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Sun Sea migrant recalls a journey of fear and hope Add to ...

Savitri and her children have spent the past six months in captivity, first aboard a cramped Tamil cargo ship, then in a Vancouver-area correctional facility.

She acknowledged she was surprised that the passengers from the MV Sun Sea were marched straight to detention after the rusty freighter docked in B.C. in August. But a few weeks after her release from custody, Savitri said she's by no means angry or bitter.

The widow said she's far too grateful to finally be free in Canada.

"The weather is cold, but the people are warm," the Sri Lankan national said through an interpreter with one of her children snuggling alongside.

Savitri's refugee claim is ongoing and she's still nervous about speaking with a reporter. Savitri is an alias she's using for the purposes of the interview, out of concern her family will be harmed if her true identity is revealed.

The interview is inside a Lower Mainland home and the translating is handled by two of her Canadian friends. A Christmas tree sits a few metres to Savitri's left. She never had Christmas in Sri Lanka, Savitri said.

But that's not the only adjustment she's making. Savitri said she's still not used to the level of freedom she has in Canada, though it's certainly something she appreciates.

"I wanted to live in a country where daughters aren't gang-raped and sons aren't murdered."

Savitri said her husband was killed by the Sri Lankan army. The island nation went through a decades-long civil war before the Liberation Tigers of Tamil Eelam - a group banned in Canada - were defeated last year.

She and her children were in a Tamil refugee camp, she said, when rumours started swirling that a new boat was getting ready to head to Canada. The Ocean Lady had arrived in October, 2009, carrying 76 passengers.

Savitri said she was told she and her children could board the next boat if she paid $35,000, but her family's life savings only amounted to $10,000. The smuggler accepted the lower figure.

Public Safety Minister Vic Toews has said the MV Sun Sea's voyage was organized by the Tamil Tigers who may have earned as much as $20-million from the trip. Savitri bristled at that suggestion, or any claim that terrorists were on board the boat.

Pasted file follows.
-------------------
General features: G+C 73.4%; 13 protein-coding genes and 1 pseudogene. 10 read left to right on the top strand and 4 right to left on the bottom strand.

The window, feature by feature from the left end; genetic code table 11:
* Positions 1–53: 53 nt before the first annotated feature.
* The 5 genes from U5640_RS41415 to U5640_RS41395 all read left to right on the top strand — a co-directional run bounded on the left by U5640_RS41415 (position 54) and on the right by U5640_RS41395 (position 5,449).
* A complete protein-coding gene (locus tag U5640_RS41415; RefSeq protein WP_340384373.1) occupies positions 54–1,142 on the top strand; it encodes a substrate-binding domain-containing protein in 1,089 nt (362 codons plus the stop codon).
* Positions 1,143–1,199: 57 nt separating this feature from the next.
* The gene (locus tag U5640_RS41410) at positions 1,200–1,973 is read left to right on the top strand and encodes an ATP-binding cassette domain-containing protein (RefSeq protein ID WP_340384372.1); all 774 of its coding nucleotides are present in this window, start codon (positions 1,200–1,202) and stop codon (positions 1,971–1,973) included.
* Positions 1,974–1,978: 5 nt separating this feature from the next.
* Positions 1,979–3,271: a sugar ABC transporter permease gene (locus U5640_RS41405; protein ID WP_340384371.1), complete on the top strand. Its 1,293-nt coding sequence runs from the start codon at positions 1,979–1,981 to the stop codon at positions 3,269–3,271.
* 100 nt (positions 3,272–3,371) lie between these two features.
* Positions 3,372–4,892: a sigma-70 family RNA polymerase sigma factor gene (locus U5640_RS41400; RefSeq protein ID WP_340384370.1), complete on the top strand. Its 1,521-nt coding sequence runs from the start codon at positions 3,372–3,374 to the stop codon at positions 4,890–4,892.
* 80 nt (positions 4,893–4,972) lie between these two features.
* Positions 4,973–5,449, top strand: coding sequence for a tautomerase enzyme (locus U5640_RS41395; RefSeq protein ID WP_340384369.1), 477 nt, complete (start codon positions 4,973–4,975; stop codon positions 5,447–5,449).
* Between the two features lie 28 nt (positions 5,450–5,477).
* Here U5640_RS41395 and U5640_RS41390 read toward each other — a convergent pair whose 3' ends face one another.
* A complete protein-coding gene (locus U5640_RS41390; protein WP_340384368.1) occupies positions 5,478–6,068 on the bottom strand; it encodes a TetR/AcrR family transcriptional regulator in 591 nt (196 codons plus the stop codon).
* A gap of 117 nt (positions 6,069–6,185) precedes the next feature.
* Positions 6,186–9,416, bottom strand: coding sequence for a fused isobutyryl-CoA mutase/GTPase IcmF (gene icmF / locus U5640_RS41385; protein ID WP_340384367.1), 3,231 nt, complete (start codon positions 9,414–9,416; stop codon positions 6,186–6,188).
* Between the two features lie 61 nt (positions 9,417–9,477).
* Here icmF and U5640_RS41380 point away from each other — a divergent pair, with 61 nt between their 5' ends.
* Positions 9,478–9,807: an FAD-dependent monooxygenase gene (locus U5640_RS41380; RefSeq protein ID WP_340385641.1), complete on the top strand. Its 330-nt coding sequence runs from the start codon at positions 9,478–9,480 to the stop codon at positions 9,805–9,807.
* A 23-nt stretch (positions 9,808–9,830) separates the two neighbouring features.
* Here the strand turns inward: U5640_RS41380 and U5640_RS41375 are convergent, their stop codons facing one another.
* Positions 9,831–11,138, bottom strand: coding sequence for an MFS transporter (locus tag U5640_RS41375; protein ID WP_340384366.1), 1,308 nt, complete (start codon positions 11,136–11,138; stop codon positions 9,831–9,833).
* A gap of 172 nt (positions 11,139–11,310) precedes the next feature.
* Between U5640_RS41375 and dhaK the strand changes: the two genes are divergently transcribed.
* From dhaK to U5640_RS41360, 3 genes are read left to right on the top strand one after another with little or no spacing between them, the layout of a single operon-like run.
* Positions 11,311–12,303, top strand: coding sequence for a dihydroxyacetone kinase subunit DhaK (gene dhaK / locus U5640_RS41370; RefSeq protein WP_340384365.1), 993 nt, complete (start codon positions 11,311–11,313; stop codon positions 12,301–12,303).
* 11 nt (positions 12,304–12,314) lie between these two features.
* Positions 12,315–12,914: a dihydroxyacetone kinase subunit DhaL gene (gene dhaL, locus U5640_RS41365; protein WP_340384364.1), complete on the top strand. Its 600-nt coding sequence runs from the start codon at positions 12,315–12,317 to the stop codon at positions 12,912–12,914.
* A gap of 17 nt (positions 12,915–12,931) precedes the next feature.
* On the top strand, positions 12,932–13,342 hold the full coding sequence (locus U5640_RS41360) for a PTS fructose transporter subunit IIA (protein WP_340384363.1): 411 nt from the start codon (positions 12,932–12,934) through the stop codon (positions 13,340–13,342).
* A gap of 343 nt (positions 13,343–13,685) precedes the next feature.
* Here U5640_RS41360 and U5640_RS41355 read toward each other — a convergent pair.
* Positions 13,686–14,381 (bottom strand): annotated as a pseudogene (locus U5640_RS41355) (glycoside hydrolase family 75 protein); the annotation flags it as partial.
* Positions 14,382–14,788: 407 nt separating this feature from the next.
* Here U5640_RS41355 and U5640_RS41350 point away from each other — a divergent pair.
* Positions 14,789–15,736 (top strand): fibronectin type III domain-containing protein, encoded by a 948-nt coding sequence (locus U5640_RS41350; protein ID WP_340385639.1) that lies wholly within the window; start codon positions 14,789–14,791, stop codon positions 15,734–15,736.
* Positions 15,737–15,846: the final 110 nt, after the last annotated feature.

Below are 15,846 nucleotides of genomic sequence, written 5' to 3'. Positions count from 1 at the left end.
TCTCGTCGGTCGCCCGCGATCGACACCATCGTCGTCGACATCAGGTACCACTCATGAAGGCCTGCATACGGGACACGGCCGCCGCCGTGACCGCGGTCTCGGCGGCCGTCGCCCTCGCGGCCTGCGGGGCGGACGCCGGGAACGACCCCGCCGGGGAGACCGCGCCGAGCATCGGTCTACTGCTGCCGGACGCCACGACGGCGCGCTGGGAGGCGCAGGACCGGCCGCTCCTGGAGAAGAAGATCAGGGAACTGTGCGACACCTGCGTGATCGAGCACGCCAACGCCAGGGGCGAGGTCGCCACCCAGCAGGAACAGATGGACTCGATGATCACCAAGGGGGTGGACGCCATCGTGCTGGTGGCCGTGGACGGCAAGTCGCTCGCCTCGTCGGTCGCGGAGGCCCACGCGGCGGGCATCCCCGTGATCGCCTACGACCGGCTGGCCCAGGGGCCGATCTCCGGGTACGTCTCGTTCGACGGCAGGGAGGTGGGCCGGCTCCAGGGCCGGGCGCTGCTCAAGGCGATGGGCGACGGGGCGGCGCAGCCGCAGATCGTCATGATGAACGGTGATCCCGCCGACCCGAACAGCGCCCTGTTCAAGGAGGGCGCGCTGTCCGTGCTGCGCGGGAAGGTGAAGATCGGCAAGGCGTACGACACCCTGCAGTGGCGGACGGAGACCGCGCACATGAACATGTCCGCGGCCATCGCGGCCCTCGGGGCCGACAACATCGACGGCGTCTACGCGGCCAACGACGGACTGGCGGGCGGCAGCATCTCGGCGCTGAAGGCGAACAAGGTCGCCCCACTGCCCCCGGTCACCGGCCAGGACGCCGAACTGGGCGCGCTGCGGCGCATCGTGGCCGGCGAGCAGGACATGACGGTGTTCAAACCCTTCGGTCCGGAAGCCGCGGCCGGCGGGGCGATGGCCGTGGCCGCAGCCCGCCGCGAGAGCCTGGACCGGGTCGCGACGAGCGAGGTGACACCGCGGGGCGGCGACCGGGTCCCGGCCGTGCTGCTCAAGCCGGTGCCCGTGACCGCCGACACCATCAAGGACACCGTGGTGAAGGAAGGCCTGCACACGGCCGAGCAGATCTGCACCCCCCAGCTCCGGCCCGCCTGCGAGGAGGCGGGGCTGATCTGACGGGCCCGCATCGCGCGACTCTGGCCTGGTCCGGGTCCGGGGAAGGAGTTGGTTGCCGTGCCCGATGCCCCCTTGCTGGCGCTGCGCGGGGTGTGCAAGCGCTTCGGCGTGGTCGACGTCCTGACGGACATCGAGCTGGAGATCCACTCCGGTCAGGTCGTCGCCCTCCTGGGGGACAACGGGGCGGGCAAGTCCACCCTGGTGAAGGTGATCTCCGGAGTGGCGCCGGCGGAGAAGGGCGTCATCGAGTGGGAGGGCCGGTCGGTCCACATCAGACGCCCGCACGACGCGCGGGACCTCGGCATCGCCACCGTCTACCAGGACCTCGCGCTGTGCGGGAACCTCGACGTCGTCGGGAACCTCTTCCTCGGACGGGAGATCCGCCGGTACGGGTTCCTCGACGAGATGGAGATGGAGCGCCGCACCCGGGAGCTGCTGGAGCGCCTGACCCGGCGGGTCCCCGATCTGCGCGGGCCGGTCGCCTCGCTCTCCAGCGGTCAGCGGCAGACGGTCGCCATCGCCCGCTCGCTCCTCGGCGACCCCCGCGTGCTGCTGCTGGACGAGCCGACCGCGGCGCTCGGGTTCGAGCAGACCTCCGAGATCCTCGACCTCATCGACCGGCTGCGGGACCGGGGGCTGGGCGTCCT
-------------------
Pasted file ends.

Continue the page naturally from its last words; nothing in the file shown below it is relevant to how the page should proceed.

"For us, people who smuggle are like Good Samaritans."

She said those onboard the MV Sun Sea were told the trip would last 40 days - it ended up taking more than twice as long.

Savitri said the 492 passengers on board were blessed with calm seas, but were perpetually concerned a hurricane would come.

Medically, her children handled the trip just fine. The passengers consumed a diet of dried fish and porridge and captured rainwater for drinking.

Savitri goes silent after recalling how one of the passengers - a man in his 30s - died during the voyage. He had been injured in the war, she said, and his kidneys failed. He was buried at sea, his body weighted with spare engine parts to ensure he'd sink.

When the MV Sun Sea neared the West Coast, the passengers knew they would be intercepted by naval vessels. But Savitri says they were unsure whether their captors would be Canadian or the American.

When the passengers saw a red Maple Leaf flapping in the wind, she said cheers broke out.

She and her children were held at a correctional facility in Burnaby until Savitri's identity could be established. She said they were treated very well.

She and the children now live alone and check in with the Canada Border Services Agency once a week. The kids recently started school.

She thanks Canada for allowing her to live here and dreams of becoming a nurse so she can help others. But her future isn't what's most important, she insisted.

"It's the future of the children."

 

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